By Mordy Sternman
Sweat rolls down my neck as the 70th mile ends. Keep on pushing. Keep on biking. The goal for today’s training is 90 miles, and the pedaling won’t stop until that has been reached. The motivation is born from the knowledge of what I am training for: a cross-country bike tour to benefit children with special needs.
Most of my 12th-grade friends at DRS Yeshiva are into the popular sports teenagers love: basketball, baseball, and hockey. The sport I spend most of my time with is biking. Cycling has been a passion of mine throughout all of high school. The combination of exercise, thrill, and rush of excitement has made cycling a great before- and after-school outlet for me. I’m always learning more about cycling whenever I can—from the Internet, other cycling club friends, and my local bike shop. With the money I save up, I do not go and buy a nice hockey stick or look at the latest pair of Air Jordans out; I’m already searching on Amazon for a better pair of shorts or a new cycling jersey.
This summer I plan to bike across the country with Bike4Friendship. You may have heard of the wonderful organization known as the Friendship Circle, staffed by volunteers under the auspices of Chabad. The Friendship Circle puts smiles on the faces of children with special needs. Some of the programs that the Friendship Circle runs are the Sunday Circle, Shabbos Circle, Judaica Circle, and many other special events like carnivals, trips, winter-break camp, and holiday programs.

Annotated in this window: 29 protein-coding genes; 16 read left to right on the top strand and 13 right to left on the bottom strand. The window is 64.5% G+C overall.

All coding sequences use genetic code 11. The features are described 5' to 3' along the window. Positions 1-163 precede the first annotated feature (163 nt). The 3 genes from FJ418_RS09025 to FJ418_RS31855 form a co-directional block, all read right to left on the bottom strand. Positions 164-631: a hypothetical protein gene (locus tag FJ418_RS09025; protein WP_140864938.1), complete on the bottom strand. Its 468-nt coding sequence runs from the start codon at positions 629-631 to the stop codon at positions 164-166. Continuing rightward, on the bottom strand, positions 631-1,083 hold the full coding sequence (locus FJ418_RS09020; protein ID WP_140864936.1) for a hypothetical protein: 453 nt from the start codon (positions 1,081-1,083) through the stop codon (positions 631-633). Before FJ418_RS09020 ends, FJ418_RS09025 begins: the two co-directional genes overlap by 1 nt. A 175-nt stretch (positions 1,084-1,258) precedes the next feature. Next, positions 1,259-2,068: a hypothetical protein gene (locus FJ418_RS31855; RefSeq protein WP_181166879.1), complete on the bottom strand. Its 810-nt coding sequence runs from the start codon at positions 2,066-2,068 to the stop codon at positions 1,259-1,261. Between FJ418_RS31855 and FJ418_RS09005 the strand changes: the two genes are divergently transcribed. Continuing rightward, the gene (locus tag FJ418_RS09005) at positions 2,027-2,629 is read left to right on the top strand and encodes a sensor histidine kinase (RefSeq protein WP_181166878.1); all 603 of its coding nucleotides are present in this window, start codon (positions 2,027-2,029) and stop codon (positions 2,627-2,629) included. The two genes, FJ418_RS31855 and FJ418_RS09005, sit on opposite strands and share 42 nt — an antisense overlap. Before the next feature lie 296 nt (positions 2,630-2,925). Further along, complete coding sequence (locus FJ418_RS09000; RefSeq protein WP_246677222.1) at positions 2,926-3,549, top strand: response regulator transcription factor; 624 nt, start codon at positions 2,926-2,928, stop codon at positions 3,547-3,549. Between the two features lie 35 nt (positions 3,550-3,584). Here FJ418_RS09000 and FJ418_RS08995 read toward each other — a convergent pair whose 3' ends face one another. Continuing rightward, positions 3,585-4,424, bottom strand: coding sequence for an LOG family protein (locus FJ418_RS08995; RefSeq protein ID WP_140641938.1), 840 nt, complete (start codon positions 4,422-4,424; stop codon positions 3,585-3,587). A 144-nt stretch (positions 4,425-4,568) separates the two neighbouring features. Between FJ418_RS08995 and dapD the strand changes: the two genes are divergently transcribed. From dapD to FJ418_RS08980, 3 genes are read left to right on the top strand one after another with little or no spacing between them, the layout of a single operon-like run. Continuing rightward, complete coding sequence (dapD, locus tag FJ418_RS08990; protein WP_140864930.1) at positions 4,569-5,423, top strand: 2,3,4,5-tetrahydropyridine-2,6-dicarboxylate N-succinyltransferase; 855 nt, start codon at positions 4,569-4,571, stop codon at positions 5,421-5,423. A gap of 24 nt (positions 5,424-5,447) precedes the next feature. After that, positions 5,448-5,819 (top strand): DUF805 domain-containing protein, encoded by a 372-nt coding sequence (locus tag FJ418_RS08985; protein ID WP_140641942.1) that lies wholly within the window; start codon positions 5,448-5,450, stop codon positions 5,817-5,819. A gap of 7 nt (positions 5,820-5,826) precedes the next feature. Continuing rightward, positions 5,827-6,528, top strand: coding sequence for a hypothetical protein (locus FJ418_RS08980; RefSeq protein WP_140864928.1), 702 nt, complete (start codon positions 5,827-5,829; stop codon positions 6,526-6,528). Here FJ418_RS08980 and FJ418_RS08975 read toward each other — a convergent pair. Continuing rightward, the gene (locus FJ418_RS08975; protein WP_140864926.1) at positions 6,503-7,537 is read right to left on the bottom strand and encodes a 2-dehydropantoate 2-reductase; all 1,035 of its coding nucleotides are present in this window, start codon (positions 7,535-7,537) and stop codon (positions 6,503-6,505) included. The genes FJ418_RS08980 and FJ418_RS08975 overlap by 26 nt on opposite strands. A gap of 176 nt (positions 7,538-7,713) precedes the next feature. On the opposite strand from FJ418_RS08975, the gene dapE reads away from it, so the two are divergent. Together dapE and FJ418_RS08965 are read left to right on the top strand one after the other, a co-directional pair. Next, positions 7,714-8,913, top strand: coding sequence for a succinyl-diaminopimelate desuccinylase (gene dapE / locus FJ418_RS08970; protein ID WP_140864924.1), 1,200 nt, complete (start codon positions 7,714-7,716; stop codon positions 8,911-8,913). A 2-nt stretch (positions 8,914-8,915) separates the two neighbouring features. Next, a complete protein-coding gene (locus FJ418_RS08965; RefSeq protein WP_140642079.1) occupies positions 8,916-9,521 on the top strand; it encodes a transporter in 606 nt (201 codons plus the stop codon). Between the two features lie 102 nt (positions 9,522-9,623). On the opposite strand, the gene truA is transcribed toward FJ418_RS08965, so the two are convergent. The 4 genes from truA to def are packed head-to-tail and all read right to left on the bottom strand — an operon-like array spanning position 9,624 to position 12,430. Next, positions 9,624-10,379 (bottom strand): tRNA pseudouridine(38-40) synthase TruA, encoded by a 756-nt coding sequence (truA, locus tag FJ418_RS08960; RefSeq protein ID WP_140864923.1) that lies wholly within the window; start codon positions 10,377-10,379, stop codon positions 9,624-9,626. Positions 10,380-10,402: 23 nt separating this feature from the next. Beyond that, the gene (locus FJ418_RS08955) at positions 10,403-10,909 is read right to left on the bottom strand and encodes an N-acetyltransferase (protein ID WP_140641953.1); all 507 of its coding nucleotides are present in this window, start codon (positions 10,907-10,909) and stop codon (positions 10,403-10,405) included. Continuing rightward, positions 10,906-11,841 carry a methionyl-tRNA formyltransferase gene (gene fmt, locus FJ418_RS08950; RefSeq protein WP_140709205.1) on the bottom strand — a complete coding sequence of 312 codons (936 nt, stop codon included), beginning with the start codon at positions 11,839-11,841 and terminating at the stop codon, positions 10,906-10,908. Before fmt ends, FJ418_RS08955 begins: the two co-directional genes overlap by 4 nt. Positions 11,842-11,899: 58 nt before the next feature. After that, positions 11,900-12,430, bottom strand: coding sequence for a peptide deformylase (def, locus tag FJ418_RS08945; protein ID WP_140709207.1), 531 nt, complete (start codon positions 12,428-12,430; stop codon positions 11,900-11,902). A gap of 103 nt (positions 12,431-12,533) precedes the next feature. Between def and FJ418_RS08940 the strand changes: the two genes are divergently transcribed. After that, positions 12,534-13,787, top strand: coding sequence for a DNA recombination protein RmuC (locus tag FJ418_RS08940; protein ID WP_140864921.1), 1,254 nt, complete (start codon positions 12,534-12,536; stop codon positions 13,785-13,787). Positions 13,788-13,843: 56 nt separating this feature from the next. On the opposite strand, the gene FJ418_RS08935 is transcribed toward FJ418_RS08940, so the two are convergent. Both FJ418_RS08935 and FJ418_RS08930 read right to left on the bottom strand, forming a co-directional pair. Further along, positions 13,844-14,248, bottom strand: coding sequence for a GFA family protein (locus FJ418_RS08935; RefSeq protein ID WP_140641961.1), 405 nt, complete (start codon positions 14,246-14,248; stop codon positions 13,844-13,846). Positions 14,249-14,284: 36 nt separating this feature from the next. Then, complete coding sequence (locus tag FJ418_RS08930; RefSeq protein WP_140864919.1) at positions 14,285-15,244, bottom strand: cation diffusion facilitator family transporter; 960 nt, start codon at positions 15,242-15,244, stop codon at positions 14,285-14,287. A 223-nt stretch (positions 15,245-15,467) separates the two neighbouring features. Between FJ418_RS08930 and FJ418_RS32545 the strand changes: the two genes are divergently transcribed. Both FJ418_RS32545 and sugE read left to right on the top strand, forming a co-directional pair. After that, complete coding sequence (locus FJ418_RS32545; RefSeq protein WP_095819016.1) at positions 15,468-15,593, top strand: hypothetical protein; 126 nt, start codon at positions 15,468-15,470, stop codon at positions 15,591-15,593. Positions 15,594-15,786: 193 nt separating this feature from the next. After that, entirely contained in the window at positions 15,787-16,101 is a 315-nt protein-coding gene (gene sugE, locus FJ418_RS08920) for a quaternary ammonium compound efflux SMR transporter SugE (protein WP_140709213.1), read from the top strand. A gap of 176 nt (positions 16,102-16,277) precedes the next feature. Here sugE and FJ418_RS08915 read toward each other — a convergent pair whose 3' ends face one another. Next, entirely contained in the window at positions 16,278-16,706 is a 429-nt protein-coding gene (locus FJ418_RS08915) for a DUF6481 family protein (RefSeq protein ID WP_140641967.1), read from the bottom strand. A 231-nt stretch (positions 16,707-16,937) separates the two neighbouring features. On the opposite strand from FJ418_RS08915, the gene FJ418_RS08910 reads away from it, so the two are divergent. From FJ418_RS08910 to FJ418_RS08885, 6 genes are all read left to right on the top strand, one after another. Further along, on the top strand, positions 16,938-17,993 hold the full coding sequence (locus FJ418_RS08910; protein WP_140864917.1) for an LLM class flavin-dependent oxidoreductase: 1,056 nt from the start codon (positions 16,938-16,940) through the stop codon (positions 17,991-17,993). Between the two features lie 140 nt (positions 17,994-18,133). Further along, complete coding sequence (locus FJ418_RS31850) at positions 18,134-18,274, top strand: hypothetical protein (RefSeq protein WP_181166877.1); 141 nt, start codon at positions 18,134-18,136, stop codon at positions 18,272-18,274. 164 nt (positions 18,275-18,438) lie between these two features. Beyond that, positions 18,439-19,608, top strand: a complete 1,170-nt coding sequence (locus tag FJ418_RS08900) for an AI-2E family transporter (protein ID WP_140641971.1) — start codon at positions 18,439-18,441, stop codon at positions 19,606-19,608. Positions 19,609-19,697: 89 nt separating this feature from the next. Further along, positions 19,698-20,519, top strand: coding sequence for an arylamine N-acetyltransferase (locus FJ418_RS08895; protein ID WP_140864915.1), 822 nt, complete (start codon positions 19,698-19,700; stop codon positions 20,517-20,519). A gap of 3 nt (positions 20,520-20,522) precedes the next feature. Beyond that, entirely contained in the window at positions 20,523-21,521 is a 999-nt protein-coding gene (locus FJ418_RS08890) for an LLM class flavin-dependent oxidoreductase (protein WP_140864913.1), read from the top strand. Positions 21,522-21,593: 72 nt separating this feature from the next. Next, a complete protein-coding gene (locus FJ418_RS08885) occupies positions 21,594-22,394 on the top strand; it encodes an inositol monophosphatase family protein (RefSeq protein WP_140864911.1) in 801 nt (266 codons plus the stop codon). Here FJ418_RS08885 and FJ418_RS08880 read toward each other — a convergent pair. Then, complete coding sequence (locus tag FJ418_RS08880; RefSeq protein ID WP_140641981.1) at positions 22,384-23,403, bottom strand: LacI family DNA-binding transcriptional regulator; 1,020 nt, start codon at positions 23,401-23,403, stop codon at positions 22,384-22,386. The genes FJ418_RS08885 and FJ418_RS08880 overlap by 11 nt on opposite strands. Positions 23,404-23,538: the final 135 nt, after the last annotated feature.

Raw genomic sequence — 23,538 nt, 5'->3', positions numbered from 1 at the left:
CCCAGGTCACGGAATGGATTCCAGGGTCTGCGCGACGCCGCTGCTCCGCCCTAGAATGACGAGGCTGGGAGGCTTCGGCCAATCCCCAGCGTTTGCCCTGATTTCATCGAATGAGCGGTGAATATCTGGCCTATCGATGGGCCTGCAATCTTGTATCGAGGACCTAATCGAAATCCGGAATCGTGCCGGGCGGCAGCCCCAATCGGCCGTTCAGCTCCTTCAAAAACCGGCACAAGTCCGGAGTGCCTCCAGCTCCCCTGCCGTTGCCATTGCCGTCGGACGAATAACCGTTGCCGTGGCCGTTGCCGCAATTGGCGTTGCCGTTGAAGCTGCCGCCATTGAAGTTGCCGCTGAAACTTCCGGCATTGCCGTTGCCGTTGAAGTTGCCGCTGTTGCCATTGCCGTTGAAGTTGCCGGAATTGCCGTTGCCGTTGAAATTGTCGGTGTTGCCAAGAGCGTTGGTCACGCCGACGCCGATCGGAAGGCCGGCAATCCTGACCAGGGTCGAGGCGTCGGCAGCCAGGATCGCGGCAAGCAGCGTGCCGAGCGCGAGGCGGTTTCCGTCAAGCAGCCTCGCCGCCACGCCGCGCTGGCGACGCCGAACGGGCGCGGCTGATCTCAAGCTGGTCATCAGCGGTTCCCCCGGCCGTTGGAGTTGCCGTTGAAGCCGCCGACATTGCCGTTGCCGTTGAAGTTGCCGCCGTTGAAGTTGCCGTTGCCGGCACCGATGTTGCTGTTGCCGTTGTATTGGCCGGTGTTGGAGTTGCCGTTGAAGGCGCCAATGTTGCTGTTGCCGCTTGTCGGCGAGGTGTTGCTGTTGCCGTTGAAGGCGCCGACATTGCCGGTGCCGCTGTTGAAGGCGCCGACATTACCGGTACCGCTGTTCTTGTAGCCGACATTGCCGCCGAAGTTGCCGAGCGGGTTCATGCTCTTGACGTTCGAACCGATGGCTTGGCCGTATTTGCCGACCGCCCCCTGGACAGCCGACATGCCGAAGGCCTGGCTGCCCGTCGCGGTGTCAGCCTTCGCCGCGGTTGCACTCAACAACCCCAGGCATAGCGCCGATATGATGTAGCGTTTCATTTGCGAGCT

It is outstanding how the Friendship Circle and their teenage volunteers are making children with special needs happier with every one of their programs, in the Five Towns and all across the United States. I have a special appreciation for the Friendship Circle because my sister, who has special needs and experiences seizures, benefits from a lot of their programs. These programs have made my sister’s days exponentially more exciting.
It is easy for an avid cyclist to bike 40 miles in a day. On Bike4Friendship we will be biking approximately 3,300 miles, with an average of 80 miles daily and a maximum of around 100 miles a day for seven weeks, day in day out, excluding Shabbos. Some rides may be in the rain; for some rides we will wake up at 3 a.m. to escape the desert sun; on some rides we will have to fight through steep inclines and fatigue. I’ll be staying in Friendship Circle locations and raising awareness throughout the entire United States. To go on this adventure, which means so much to me, I must raise $5,000 for the Friendship Circle. Please contribute what you can for this wonderful cause. Every cent donated will go toward making the lives of special-needs children, like my sister, so much more meaningful and joyous.
Read my story at sponsor.
bike4friendship.org/mordy. Everything counts. v